How to Measure Email Success in 2015: A Call to ROI

No matter what your marketing resolutions this year – more content, better creative, etc. – no improvement matters if you can’t measure it. Since email continues to be a dominant channel for most B2B marketers, let me suggest that a good candidate for #1 on your “to do” list for 2015 is to improve the way you measure email campaigns.

email metricsImproving email campaign measurement won’t generate more leads or better leads, in and of itself, but it will help accomplish both those goals by providing the data necessary to identify what’s truly working. Unless you’re measuring true email performance – no change you make to copy, design, mobile-friendliness, offer, deliverability, etc. will matter because you’ll never know if those changes are having a genuine impact.

As a B2B agency, our firm creates and executes dozens of email campaigns every month, and that experience tells me that a large percentage of B2B marketers, even at companies that otherwise do a very sophisticated job at demand generation, fail to measure or compare email campaign performance using any metrics other than opens and clicks.

News Flash: opens and clicks do not measure the success of an email campaign.

The only way to really gauge email success is to measure the impact that leads generated by a campaign have on pipeline and revenue. Nothing else really matters. A campaign can generate a phenomenal open rate, an astonishing click rate, and even hundreds of leads, and yet contribute virtually nothing to the business. Conversely, an email campaign can “fail” at all of those metrics and yet make a real impact on the bottom line. Read More »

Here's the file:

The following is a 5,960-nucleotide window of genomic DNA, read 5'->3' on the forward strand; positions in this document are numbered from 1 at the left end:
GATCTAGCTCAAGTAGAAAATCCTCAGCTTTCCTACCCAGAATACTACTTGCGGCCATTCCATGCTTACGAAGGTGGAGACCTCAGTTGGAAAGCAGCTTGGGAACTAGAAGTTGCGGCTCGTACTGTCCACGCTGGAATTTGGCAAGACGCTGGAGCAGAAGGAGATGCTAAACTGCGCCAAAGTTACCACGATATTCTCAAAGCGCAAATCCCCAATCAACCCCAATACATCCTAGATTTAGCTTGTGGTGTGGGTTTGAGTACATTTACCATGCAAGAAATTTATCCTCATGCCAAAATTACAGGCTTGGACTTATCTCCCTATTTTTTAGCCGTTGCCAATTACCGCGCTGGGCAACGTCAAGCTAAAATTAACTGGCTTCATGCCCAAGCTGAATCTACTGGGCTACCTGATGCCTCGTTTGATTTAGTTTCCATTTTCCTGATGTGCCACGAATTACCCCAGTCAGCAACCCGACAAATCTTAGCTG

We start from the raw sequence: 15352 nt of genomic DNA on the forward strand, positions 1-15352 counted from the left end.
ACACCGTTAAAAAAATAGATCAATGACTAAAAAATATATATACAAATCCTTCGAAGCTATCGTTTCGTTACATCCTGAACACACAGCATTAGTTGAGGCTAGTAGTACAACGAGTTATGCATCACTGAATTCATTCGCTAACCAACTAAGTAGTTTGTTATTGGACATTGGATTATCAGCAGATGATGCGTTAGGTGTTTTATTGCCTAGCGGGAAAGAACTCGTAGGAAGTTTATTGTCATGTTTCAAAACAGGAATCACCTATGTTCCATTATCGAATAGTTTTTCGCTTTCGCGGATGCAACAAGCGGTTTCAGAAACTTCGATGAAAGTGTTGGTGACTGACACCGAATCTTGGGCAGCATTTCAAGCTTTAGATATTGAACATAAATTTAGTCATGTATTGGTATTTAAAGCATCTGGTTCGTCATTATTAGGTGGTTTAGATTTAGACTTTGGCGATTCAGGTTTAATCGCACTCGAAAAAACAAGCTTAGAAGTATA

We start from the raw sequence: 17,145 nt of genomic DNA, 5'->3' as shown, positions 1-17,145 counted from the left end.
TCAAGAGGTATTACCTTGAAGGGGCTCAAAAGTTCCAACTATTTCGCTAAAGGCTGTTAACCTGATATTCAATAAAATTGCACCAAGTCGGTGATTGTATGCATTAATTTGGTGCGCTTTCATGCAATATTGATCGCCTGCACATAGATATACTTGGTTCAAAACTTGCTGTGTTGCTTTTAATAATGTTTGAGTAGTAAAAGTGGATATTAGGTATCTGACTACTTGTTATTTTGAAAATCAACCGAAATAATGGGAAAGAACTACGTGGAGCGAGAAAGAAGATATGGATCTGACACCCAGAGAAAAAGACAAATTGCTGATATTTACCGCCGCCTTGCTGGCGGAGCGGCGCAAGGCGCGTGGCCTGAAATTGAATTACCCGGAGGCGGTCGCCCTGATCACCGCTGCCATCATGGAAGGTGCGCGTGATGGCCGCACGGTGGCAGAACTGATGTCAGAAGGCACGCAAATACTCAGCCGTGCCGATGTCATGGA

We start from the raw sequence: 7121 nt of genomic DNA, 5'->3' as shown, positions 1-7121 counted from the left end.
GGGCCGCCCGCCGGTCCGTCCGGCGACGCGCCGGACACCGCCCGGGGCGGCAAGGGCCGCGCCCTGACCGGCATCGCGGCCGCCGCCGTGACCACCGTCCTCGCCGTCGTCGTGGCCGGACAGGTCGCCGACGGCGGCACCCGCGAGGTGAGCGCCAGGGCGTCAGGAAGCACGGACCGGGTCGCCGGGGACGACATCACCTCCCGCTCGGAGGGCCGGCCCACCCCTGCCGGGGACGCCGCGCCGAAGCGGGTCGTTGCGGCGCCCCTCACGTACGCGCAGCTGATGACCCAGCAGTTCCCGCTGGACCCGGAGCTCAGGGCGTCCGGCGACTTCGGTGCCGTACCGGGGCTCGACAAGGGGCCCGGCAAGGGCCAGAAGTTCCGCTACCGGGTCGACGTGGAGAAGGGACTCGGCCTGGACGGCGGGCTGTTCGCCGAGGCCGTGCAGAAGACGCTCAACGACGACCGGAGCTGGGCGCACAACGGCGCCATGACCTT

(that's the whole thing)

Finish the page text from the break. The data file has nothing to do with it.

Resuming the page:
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Steal This Technique for Your Next Sales Email

One of the basic rules of good, direct marketing copywriting is that a call to action should always be specific. In other words, it’s always better to present the reader with a very precise, preferably tangible reason to respond. So, for example:

sales email tips“Click to download our free white paper”

is infinitely preferable to:

“Click to learn more”

and “Call me for a free 10-minute consultation”

is more effective than:

“Call me to discuss how we can help.”

The less you put the onus on the reader to decide why he/she should click or call, the better. Conversely, the more the reader is forced to decide or ponder the reason or topic for that click or call, the greater the likelihood of hesitation. As the saying goes, he who hesitates is lost.

I was reminded of this principle earlier today when a colleague forwarded an email received from a inside sales representative at a technology company looking to partner with our agency. We get bombarded by these emails every day, and my colleague had been ignoring this particular rep steadily, until he received this email (company name omitted): Read More »

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Infographic: 17 Tips for Generating Leads from Social PPC Advertising

Looking to include social media advertising as part of your demand generation mix in the new year? Before you get started, check out this infographic (adapted from an earlier post) for handy tips on how to make the most from advertising on LinkedIn, Facebook, and Twitter.

Which social media platform makes most sense for your business? What’s the difference between the various ad formats? How can you avoid sky-high bid prices while still optimizing ad performance? Is it best to start with CPM, or CPC? Learn the answers to these questions and more. Click on the infographic to view full size. Read More »